With the chubby, pensive face of comedy god Louis CK in the background, 30 plus students packed into the Green Bean Coffee Lounge on Sept. 22nd to watch the first Brick Wall Comedy open mic of the year. Matt Parker (junior) and Rob Turner (junior) started “Brick Wall Comedy” last October as a creative outlet for aspiring student comedians on campus. The new club focuses on fostering an inclusive environment where all students are able to workshop their comedy and perform their work at open mic nights they host on campus.
Turner emceed the night, opening with various impressions, and ending with promises that Usher would perform.
Matthew O’Connell (senior) pitched a number of his patented band names, like “OBGYN Kenobi,” “Unflattering Ego” and “Church of Latter Day Drinking.” O’Connell assured the crowd that they could use the names for their own musical endeavors, if they so pleased.
Although O’Connell is not technically a member of the club, he has loved performing at open mics, namely because of the positive atmosphere.
“I was invited to perform last semester, and was quickly surprised by how supportive the crowd was,” O’Connell said via text. “I was ready to bomb, but their enthusiasm brought me back to try again this semester.”
The night concluded with Parker running through a variety of jokes, opening up his set proclaiming himself as a real people person.
“I know people well enough to know that I don’t like them,” Parker said.
The young comic then delved into a deep analysis of the purpose of pets by mimicking the possible dialogue between the first person to ever propose the idea of keeping an animal as a pet and their housemate.
“So then we eat the dog?” Parker said. “No, we just keep it. And feed it and love it. And watch it grow until it dies much sooner than we do.”
The event was the second open mic night hosted by Brick Wall Comedy. While last semester’s first open mic boasted a rousing 10 performers, Thursday’s show only showcased five student comedians.
Inspired by their interests in the entertainment industry, club founders Parker and Turner developed Brick Wall. Parker is an Media Arts & Culture major while Turner is a theater major and both have an ambition to one day enter this industry.
Parker transferred from the University of Oregon after his freshman year and was surprised to find that Occidental lacked a stand-up club presence. Despite Occidental’s prime location in Los Angeles, home of the American entertainment industry, Parker found that Occidental did not have a stand-up comedy club when he arrived on campus. Parker took it upon himself to create a community where students could explore comedy.
“It’s really a club for everyone that wants to try [stand-up] for the first time,” Parker said. “There’s no safer way than trying stand-up at an Oxy open mic night. Going out to an actual venue in LA would be terrifying for your first time, there’s so many expectations.”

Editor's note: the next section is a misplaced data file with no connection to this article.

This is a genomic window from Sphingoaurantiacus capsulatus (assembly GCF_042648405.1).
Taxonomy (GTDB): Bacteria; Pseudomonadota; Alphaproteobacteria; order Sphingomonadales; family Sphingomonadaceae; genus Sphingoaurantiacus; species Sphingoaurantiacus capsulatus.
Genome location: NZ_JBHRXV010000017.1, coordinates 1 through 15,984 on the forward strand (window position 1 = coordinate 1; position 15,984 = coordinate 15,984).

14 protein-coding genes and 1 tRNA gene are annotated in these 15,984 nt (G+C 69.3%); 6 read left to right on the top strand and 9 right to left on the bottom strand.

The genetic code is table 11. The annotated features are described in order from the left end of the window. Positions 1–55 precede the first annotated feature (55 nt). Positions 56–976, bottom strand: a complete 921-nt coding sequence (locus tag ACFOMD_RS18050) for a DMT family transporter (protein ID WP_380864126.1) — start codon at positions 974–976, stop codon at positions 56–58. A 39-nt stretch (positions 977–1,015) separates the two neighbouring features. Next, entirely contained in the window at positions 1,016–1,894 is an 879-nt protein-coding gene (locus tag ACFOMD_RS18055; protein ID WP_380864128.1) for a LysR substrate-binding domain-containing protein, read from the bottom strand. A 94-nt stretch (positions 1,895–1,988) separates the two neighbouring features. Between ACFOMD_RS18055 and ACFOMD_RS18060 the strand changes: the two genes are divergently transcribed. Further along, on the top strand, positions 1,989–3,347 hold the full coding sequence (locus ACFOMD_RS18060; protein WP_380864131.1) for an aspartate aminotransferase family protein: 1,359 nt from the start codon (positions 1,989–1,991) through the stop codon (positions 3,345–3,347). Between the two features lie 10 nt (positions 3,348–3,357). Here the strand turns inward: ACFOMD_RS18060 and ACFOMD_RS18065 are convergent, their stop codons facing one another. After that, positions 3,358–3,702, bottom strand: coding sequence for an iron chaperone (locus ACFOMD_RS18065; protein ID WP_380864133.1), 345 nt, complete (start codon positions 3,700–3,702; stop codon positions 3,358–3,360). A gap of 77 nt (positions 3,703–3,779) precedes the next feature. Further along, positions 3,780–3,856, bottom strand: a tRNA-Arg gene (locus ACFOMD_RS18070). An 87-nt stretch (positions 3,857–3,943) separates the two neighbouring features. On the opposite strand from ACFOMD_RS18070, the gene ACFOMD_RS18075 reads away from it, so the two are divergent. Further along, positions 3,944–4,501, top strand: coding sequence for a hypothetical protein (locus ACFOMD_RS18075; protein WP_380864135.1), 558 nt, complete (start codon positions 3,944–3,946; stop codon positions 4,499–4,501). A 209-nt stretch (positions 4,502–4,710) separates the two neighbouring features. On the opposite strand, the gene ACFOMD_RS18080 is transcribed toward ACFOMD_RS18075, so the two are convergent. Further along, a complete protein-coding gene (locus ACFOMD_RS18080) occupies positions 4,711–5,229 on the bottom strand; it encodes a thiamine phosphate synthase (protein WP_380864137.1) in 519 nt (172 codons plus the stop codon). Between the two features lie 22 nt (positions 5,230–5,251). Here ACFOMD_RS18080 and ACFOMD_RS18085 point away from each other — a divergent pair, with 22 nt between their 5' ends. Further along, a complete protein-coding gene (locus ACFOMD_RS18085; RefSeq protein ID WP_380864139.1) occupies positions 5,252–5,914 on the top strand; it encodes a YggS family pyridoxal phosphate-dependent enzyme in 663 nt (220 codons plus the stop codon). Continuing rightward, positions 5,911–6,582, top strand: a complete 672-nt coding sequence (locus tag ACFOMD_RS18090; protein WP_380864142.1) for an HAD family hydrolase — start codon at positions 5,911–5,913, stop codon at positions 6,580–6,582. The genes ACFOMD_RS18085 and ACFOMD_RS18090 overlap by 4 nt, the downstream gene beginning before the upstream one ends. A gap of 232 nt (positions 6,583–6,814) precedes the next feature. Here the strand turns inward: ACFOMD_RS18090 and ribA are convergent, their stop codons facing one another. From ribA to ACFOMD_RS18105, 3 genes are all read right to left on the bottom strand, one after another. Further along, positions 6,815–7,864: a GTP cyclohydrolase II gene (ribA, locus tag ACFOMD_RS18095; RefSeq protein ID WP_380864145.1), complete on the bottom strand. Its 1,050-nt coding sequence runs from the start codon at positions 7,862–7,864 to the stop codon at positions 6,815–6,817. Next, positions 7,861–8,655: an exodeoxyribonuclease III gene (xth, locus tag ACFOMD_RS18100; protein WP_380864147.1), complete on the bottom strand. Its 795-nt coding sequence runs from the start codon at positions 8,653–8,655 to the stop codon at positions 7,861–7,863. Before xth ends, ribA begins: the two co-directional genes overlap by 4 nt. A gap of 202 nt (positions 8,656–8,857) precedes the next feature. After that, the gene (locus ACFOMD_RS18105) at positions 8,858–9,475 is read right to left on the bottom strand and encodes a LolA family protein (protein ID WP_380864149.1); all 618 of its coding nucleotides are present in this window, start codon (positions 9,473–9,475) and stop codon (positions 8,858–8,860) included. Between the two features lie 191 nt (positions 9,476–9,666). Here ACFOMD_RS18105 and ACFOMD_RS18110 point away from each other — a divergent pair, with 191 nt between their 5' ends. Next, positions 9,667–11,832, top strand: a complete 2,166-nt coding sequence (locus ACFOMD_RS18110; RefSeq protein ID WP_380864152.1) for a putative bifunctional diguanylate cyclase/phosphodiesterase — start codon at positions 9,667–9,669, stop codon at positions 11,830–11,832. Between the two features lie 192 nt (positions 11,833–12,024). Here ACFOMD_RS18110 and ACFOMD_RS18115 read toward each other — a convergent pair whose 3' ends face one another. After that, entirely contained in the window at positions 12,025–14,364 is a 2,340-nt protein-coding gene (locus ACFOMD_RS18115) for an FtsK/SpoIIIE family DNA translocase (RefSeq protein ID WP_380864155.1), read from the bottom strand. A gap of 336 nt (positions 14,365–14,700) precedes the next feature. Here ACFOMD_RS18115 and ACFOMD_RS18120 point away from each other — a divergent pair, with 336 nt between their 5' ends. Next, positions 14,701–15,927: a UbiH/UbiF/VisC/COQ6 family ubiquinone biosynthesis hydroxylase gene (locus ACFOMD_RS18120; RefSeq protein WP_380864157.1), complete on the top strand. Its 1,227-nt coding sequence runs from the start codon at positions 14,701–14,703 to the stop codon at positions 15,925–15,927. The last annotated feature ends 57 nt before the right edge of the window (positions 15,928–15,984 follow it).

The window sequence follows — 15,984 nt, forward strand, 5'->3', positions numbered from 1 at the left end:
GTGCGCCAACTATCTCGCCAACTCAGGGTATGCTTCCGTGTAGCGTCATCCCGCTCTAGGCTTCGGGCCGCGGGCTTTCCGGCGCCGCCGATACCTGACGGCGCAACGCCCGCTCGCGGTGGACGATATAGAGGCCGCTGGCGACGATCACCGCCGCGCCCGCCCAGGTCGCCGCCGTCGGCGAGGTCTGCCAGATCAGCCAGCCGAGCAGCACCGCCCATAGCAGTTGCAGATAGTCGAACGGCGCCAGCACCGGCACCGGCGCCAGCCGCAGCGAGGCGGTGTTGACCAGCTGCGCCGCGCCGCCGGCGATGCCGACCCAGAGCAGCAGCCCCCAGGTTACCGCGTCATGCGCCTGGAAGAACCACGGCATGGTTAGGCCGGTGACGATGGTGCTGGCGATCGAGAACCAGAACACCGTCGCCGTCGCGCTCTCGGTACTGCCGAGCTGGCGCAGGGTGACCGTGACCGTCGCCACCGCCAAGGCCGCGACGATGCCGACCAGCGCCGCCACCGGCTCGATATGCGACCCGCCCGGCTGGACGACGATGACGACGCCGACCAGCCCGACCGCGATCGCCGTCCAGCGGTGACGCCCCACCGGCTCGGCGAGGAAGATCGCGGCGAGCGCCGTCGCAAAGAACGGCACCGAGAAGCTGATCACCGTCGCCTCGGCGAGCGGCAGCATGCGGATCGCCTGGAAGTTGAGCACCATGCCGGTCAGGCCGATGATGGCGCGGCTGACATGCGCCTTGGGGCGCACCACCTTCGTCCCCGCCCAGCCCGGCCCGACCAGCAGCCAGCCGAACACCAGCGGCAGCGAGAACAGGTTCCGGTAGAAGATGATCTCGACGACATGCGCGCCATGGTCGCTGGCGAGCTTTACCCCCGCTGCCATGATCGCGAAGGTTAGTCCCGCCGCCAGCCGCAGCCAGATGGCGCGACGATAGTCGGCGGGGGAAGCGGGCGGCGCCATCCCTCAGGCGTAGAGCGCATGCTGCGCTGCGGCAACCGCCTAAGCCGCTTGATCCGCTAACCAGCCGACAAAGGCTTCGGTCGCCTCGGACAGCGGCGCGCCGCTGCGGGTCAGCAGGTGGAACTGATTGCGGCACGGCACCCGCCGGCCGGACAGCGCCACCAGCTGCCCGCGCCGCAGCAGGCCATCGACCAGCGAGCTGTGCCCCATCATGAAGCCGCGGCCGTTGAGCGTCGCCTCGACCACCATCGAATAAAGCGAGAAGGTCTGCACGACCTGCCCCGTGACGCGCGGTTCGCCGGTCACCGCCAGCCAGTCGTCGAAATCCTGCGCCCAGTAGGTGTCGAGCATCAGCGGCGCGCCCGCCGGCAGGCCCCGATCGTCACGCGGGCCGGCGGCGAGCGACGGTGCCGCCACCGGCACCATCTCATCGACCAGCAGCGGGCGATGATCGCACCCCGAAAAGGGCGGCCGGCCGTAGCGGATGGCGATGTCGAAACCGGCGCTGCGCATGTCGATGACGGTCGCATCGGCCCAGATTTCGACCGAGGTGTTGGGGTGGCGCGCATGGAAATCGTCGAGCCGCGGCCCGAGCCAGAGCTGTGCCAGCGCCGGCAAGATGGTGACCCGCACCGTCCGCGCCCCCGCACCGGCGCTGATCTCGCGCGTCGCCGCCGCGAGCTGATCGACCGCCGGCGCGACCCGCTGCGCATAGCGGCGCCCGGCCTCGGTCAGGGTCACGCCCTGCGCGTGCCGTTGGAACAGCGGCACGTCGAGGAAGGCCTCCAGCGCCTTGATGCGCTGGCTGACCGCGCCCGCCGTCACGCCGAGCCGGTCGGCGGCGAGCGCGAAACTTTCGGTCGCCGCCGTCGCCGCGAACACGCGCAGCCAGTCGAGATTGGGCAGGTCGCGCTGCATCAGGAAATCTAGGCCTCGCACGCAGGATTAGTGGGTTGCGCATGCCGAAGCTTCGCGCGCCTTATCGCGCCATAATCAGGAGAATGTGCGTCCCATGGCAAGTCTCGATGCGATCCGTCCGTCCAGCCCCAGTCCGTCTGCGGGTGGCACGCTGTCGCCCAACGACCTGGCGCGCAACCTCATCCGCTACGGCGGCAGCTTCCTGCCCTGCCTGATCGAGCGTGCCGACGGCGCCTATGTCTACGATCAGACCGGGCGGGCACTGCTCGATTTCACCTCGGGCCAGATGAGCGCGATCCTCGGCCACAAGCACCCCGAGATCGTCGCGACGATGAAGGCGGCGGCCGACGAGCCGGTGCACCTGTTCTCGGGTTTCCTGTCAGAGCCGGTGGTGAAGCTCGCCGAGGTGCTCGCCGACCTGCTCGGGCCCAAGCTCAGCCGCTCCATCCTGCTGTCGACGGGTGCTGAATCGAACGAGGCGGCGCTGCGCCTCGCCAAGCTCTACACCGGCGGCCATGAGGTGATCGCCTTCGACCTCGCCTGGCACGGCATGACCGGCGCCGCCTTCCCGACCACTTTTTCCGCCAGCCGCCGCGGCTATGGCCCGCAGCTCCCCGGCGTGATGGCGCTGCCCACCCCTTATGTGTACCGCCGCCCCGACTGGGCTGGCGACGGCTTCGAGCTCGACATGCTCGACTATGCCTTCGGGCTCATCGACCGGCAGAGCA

Although the group may be primarily focused on stand-up, Parker has plans to explore the comedic realm beyond stand-up.
“I want to write scripts and comedy TV shows and doing stand-up is the easiest way to learn what people think is funny,” Parker said.
Similarly, Turner also shares an interest in writing. One of his most memorable early pieces was a farce about a group of croquet players attempting to play in the professional croquet leagues. Noting that this work was not as polished as his current pieces, he expressed appreciated for the learning process.
“I haven’t read it in a couple of years but I’m assuming it’s pretty bad,” Turner said. “But it was really fun to write with a professional playwright at a regional theatre and it really developed my love of comedy.”
As aspiring comedians, Turner and Parker have found similar philosophies that work for them when it comes to performing stand-up. Turner has found that a performer’s vulnerability can have a profound effect on a group of people when performing stand-up. Parker agreed and stressed that when it comes to telling jokes and performing bits, the key is authenticity.
“So many people will give pity laughs,” Parker said. “As long as you go up there and you genuinely think what you’re saying is funny, there will be people that empathize with you because it’s all about being genuine.”
Brick Wall Comedy is open to anyone, whether they want to try comedy for the first time or have a background in stand-up. Through this relatively new group, Parker and Turner hope to grow this comedic community at Occidental over time.
“I hope that seeing other people fail or succeed up there inspires others to say ‘I can try this,” Parker said.
According to Parker, open mics will be hosted monthly during fall semester, usually in the Green Bean on week nights. The group is also planning to host writing workshops as well as other comedy events. If you’re interesting in getting involved, follow Brick Wall Comedy on Facebook or email[email protected].
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